Susquehannock

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Sus·que·han·nock

 (sŭs′kwə-hăn′ək)
n. pl. Susquehannock or Sus·que·han·nocks
1. A member of a Native American people formerly located along the Susquehanna River in New York, Pennsylvania, and Maryland. The Susquehannock were extinct by 1763. Also called Conestoga, Susquehanna.
2. The Iroquoian language of the Susquehannock.
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According to Strachey, the Susquehannocks lived in palisaded towns and boasted a fighting strength of nearly six hundred men.
Her eventual contribution to the campaign against the Susquehannocks provides a possible clue to her motivations.
The cause of the Peach War, which began on 15 September 1655, remains obscure: Some sources cite an Indian (among whom were Esopus) claim that they were on their way to fight the "Northern Indians," but other colonists believed the Susquehannocks, who were allied with the Swedes with whom the Dutch were then at war, incited the Indians along the Hudson River.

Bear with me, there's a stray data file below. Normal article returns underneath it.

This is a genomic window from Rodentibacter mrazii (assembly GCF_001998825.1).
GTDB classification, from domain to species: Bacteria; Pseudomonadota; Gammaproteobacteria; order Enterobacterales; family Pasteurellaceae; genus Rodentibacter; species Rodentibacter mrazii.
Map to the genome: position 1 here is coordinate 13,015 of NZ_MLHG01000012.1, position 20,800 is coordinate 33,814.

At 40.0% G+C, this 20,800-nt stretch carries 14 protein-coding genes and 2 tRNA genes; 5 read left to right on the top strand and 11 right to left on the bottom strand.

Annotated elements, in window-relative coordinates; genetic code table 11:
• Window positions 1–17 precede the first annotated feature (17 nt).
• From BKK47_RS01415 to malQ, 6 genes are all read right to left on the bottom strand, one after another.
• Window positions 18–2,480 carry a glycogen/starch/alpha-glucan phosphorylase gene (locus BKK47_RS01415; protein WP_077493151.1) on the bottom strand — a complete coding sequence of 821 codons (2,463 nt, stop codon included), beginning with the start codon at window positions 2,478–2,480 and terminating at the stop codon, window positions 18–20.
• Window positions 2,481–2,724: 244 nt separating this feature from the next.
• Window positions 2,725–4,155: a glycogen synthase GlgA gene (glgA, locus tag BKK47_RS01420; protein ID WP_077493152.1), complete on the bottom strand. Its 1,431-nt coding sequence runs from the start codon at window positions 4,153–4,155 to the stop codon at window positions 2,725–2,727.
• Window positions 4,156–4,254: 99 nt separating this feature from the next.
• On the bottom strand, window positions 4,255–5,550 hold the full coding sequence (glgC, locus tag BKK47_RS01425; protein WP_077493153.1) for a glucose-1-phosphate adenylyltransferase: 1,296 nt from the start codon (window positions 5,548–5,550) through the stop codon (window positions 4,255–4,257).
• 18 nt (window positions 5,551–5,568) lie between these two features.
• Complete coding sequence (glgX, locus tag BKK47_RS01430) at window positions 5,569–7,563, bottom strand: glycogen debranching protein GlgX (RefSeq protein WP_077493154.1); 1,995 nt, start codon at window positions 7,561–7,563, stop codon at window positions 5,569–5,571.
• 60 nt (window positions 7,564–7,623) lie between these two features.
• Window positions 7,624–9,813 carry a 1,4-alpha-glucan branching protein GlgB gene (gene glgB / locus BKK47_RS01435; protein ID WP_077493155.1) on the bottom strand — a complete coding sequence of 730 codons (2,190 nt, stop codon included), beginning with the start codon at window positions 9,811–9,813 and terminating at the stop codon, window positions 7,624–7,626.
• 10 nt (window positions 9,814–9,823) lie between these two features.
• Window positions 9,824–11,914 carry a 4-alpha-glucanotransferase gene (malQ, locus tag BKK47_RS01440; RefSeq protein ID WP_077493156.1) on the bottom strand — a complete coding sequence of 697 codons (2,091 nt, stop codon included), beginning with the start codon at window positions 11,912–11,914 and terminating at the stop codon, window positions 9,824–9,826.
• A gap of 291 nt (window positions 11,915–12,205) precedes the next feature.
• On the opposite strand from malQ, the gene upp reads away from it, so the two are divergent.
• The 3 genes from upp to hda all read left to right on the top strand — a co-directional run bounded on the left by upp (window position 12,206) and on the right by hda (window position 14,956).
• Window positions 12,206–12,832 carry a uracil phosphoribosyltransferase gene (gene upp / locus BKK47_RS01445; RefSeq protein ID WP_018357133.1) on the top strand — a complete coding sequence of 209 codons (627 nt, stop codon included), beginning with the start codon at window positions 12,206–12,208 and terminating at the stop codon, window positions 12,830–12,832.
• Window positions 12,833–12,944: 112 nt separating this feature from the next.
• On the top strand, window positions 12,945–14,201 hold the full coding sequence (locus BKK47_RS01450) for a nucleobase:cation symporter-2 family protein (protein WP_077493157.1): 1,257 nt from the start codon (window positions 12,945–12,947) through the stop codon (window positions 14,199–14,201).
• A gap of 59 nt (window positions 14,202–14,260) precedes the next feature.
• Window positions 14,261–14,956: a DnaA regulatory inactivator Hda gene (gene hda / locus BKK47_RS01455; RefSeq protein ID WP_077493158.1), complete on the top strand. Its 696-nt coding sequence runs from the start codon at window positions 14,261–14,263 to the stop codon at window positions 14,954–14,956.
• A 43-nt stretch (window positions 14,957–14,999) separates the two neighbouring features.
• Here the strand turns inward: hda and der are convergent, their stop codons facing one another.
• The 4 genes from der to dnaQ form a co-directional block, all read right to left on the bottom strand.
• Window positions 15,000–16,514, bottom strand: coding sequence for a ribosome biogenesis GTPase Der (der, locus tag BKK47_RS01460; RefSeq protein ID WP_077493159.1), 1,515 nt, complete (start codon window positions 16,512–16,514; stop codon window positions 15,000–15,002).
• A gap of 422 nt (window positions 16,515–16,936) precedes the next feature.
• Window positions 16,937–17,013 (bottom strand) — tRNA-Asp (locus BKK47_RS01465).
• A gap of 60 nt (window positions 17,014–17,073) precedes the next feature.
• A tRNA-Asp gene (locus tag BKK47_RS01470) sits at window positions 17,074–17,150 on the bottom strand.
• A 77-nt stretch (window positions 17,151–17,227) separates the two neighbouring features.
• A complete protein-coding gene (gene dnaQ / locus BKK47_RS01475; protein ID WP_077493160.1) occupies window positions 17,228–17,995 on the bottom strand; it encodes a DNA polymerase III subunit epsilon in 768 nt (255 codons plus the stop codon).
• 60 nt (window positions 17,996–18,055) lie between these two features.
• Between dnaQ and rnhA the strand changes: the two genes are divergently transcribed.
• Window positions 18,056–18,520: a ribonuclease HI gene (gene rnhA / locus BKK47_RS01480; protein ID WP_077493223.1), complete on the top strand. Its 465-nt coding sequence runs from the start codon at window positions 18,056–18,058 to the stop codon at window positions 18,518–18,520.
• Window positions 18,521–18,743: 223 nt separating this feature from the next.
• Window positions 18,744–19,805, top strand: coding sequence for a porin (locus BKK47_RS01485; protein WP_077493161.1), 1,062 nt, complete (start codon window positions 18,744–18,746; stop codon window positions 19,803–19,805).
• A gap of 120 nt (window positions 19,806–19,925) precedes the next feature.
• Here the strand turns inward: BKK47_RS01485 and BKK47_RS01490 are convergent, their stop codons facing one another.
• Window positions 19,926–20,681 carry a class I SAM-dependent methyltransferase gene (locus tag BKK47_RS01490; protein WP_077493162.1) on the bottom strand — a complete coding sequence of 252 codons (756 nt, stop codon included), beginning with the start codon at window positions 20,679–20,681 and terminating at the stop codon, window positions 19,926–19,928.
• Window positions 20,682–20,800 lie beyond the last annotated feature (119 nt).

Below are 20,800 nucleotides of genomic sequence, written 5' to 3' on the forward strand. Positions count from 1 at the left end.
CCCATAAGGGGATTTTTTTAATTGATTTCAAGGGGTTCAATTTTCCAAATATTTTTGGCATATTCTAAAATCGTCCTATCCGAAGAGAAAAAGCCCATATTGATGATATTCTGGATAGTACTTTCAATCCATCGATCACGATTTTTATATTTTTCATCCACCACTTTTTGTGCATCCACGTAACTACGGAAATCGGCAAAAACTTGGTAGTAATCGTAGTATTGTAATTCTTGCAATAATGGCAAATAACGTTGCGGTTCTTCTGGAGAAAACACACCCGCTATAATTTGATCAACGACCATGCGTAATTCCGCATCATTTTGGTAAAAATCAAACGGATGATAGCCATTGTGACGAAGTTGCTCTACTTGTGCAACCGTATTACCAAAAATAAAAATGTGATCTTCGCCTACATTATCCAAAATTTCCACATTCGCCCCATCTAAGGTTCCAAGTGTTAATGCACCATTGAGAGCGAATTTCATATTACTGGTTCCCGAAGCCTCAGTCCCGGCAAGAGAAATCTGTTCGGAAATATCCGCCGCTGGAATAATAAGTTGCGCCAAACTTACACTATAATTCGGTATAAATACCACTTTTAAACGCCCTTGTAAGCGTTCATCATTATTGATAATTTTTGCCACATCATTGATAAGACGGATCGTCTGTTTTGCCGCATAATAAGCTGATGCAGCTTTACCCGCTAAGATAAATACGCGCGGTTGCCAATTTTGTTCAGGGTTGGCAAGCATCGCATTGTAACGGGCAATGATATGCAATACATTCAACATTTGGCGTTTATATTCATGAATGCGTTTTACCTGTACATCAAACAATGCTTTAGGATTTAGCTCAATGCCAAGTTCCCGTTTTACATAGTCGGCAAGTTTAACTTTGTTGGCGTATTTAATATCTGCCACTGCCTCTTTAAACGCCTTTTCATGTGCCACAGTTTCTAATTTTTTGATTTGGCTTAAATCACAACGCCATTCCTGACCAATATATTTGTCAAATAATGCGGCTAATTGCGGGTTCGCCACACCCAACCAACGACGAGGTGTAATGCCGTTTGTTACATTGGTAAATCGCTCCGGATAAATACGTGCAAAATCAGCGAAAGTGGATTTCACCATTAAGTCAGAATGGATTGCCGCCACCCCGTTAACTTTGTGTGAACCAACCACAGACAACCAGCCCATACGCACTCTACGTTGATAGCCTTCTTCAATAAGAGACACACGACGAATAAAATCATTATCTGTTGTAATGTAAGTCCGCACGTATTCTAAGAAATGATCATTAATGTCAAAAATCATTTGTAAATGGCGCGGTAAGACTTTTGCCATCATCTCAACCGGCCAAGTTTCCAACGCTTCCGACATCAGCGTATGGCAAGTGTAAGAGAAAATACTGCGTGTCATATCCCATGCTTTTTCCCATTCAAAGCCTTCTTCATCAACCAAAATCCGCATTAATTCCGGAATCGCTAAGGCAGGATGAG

Holcomb (city planner, Baltimore Commission for Historical and Architectural Preservation) pens this updated edition outlining the history of northeast Baltimore from its use as a hunting ground for the Susquehannocks through its days as a rural retreat for Baltimore merchants and into the modern day as a diverse city suburb, outlining an American transition from settlement to suburb.
Iroquois Algonquians Susquehannocks Dutch German English French Americans Warriors Jesuit Priests Farmers Storekeepers Governments Soldiers New Nation of 13 Fires Deganawidah Ayonwatha Hendrick Tekonwatonti Sir William Johnson Jeffrey Amherst John Butler George Washington Benjamin Franklin Joseph Brant War War And more war And more blood and guts and death And the death of Indians.
The sensational and, for Native-Americans, unusual destruction of whole tribes culminated in the mid-1670s with the decimation of the Susquehannocks, or Conestogas, of central Pennsylvania.
The remainder of the book consists of a series of important case studies of various alliance-building efforts, including the Powhatan Indians and English in Virginia, Isaac Allerton and Plymouth, Captain William Claiborne and the Susquehannocks in Virginia and Maryland, Africans in New Netherland, and the Susquehannocks and their neighbors in the mid-Atlantic region.
By driving the Swedish from their settlements on the Delaware in 1650, profitable trade relations were strengthened with the Susquehannocks.